Raising children is a group effort. Whether you’re tag-teaming this parenting gig with a partner or you’re a single parent, there are other adults in your child’s life influencing their growth and development. Teachers, coaches, the neighbor that takes a moment to check in with your child from time to time, aunts and uncles, grandparents, the list can get to be quite lengthy. Even those with a passing presence (or lack of presence) in a child’s life can influence their perspective on the world.
When you’re raising a child with food allergies, your squad of adult influencers can also impact how safe and confident your child is when food is on the table. For some of those individuals, however, food allergies are brand new territory. They may be skeptical. They may not fully understand the risks inherent in being exposed to food allergens. They may mean well but know enough to keep your child safe. So what do you do?
Be honest. Before your child was diagnosed with food allergies, you did not know all the minute details of allergy management that you know today. Aunt Mabel’s ignorance may be terrifying to you today – and rightfully so – but her assumption that simply pulling the almonds out of the salad is enough may not have seemed so odd to you in the days before food allergies became your reality.
Don’t assume everyone is coming to the table with the same experience and knowledge you have today. Remember what you knew before you had to know all you do today and start from there.
Teach with Patience
Yes, it’s scary when someone’s lack of understanding can put your child’s life at risk, but try to remain calm when teaching others how to keep your child safe. Emotional responses can put others on the defensive and shut down constructive conversation. Take a deep breath before responding and maintain your composure.
Focus on Facts. Refer to Experts.
State what accommodations your child requires and support the request with facts. Share research and information from reputable allergy experts. Your mother-in-law may try to suggest you’re overreacting when you ask her not to kiss her cuddly grandson after she’s eaten his allergens.
She might think twice, however, after reading that her little peck on the cheek could trigger localized hives and discomfort in Sloan Miller’s interview with Dr. Dave Stukus. Stukus is, after all, the director of the Food Allergy Treatment Center at Nationwide Children’s, a professor focusing on Clinical Pediatrics from the perspective of allergies and immunology , and holds multiple leadership positions in the American Academy of Allergy, Asthma and Immunology. It’s hard to argue with those credentials.
Keep It Real
This one is important and it requires you to do your own due diligence, to speak with your allergist, and to understand that fine line between respecting your child’s allergies and fearing them. Understand what your child needs to be safe. Not what makes you feel less fearful.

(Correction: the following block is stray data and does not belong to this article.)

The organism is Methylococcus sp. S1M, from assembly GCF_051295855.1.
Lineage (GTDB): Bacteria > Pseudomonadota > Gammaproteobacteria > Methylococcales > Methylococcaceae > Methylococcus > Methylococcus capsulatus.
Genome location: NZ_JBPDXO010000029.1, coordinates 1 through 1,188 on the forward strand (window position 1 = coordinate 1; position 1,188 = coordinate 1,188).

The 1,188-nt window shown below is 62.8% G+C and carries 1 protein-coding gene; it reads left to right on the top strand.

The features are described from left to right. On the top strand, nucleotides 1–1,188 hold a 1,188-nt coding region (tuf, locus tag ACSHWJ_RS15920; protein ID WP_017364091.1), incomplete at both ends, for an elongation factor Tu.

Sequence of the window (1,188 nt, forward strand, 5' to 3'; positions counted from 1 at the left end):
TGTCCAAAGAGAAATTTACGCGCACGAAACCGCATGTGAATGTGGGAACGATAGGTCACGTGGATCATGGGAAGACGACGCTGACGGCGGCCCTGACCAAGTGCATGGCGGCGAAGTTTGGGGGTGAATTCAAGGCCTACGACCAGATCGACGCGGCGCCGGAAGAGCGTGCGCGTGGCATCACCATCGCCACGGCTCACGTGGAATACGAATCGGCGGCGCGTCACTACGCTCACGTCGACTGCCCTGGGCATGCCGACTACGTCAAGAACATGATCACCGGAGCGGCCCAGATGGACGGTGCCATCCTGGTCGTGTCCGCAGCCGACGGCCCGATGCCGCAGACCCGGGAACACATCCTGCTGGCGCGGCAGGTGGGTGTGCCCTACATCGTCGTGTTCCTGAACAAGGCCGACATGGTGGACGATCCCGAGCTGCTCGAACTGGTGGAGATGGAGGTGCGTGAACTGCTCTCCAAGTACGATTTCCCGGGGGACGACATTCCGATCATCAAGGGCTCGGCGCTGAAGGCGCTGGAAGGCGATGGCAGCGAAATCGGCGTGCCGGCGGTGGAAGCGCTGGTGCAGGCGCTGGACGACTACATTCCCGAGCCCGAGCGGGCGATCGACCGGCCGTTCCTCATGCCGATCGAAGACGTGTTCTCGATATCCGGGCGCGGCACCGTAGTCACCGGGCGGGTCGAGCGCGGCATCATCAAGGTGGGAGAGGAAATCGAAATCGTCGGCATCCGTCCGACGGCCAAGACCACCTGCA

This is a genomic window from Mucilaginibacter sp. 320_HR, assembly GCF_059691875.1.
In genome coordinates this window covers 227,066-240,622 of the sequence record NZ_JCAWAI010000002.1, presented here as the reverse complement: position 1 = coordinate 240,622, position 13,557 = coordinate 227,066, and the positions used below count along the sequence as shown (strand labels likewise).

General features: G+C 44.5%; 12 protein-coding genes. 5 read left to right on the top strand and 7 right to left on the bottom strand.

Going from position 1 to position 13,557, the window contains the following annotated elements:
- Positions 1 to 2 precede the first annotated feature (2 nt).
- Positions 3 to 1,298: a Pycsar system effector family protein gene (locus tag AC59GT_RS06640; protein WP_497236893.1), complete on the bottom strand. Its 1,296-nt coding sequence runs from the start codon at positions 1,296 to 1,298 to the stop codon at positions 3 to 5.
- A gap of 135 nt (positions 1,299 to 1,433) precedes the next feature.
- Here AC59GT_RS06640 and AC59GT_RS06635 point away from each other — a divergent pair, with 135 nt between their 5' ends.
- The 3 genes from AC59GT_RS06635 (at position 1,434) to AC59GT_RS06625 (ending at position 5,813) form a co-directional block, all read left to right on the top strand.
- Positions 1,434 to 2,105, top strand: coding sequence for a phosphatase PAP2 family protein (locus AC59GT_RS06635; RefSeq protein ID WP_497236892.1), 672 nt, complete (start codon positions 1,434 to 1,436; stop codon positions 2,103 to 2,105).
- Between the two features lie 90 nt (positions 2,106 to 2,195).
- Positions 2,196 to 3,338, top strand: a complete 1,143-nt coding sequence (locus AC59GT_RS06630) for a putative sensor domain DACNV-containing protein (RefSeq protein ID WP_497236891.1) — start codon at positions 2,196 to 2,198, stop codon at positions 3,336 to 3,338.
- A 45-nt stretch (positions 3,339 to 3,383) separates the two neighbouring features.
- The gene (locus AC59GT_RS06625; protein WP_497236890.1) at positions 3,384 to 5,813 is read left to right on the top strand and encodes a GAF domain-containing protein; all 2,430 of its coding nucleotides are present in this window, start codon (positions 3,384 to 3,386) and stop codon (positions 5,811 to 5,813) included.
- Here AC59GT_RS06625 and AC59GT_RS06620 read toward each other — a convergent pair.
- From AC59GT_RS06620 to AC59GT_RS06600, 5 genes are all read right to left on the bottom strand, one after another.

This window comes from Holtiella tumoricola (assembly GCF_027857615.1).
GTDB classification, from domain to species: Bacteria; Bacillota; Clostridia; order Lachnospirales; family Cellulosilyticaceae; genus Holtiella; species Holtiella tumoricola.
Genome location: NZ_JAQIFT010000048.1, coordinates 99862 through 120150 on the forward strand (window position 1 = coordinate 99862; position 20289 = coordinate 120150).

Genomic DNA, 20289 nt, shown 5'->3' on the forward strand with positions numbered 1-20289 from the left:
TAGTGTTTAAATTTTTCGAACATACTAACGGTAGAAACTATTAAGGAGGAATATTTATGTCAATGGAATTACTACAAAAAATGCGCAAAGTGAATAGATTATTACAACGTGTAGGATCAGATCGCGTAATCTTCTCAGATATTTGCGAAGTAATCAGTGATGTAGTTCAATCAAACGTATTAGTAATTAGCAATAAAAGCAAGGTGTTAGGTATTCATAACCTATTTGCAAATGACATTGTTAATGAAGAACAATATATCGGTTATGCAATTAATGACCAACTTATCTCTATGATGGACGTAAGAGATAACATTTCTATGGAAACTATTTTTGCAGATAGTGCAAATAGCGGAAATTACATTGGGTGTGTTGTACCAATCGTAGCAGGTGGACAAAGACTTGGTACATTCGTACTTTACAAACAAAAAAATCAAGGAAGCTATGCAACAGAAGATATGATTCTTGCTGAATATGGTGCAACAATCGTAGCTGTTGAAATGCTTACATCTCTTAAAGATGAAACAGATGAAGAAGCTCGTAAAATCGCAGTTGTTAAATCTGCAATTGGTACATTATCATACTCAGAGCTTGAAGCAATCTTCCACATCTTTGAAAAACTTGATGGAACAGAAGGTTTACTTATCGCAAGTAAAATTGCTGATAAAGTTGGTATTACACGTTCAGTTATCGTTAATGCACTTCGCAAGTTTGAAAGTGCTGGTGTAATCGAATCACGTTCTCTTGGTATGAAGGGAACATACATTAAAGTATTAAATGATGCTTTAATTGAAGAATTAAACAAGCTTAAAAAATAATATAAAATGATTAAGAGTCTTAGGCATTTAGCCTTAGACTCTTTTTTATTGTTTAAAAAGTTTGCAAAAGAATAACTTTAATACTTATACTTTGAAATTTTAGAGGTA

What does she actually need to be safe? What accommodations would make things easier for you and her but are not necessary? What accommodations are more about a sense of security without any real measurable benefit over other adaptations? What are the things you absolutely cannot compromise on?
Understand that list and then stand firm on the things you simply cannot budge on while compromising on the things you can.
Some people, no matter how patient and clear you are, just aren’t willing or able to accommodate your child’s needs. It’s okay to say no to these people. “No, we will not attend your family BBQ this weekend. We would be happy to see you at another time when meals are not involved, but for our allergic child’s safety, we just can’t attend this particular gathering.”
It’s okay to say “No, thank you” when they offer to babysit for you or they offer up a snack your child simply can’t consume. Don’t worry about hurting their feelings by refusing. Be calm. Be courteous. Be firm.
Have a Plan
You really don’t want to miss your dad’s retirement party. You’ve talked with your mom about the menu and you have an idea of what your child will be able to eat and what they’ll be better off avoiding before you even get there. Your mom is a food allergy ally and she’s got a freezer full of safe food options for her grandkids just in case you need them. You can also pack a few snacks and treats you know your kids will enjoy safely. Double check you’ve got the auto-injectors and have a plan to keep them in close proximity to your child at all times.
If your kids are older, make sure they are aware of what they can have and what they can’t. Empower them to speak up and say no thanks when they need to. If they’re younger, have a plan as to who is going to be watching over them throughout the evening to ensure they aren’t accepting treats from well-meaning guests who are unaware of their allergic needs. You can do this and you can do it successfully if you plan for it.